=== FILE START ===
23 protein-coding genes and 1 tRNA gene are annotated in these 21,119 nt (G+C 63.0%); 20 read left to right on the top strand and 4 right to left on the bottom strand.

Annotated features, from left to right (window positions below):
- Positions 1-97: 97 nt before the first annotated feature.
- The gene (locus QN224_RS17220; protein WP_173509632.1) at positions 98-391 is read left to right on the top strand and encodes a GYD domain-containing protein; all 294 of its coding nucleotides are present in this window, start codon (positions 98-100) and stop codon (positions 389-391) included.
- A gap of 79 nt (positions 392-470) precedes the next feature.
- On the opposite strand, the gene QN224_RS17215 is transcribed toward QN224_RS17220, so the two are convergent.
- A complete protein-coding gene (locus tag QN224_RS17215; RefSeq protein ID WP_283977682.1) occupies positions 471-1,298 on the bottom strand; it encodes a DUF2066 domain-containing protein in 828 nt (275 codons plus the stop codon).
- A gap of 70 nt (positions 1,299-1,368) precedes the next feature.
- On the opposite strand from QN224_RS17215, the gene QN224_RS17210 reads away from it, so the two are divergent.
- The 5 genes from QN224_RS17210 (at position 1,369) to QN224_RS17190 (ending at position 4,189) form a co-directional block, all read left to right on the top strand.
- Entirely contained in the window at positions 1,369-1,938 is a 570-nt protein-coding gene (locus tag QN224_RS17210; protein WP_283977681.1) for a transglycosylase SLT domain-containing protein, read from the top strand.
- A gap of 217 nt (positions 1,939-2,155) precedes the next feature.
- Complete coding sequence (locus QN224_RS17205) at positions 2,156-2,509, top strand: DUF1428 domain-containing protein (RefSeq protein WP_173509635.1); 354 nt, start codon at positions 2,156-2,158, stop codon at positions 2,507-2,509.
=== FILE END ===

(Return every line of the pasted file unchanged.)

23 protein-coding genes and 1 tRNA gene are annotated in these 21,119 nt (G+C 63.0%); 20 read left to right on the top strand and 4 right to left on the bottom strand.

Annotated features, from left to right (window positions below):
- Positions 1-97: 97 nt before the first annotated feature.
- The gene (locus QN224_RS17220; protein WP_173509632.1) at positions 98-391 is read left to right on the top strand and encodes a GYD domain-containing protein; all 294 of its coding nucleotides are present in this window, start codon (positions 98-100) and stop codon (positions 389-391) included.
- A gap of 79 nt (positions 392-470) precedes the next feature.
- On the opposite strand, the gene QN224_RS17215 is transcribed toward QN224_RS17220, so the two are convergent.
- A complete protein-coding gene (locus tag QN224_RS17215; RefSeq protein ID WP_283977682.1) occupies positions 471-1,298 on the bottom strand; it encodes a DUF2066 domain-containing protein in 828 nt (275 codons plus the stop codon).
- A gap of 70 nt (positions 1,299-1,368) precedes the next feature.
- On the opposite strand from QN224_RS17215, the gene QN224_RS17210 reads away from it, so the two are divergent.
- The 5 genes from QN224_RS17210 (at position 1,369) to QN224_RS17190 (ending at position 4,189) form a co-directional block, all read left to right on the top strand.
- Entirely contained in the window at positions 1,369-1,938 is a 570-nt protein-coding gene (locus tag QN224_RS17210; protein WP_283977681.1) for a transglycosylase SLT domain-containing protein, read from the top strand.
- A gap of 217 nt (positions 1,939-2,155) precedes the next feature.
- Complete coding sequence (locus QN224_RS17205) at positions 2,156-2,509, top strand: DUF1428 domain-containing protein (RefSeq protein WP_173509635.1); 354 nt, start codon at positions 2,156-2,158, stop codon at positions 2,507-2,509.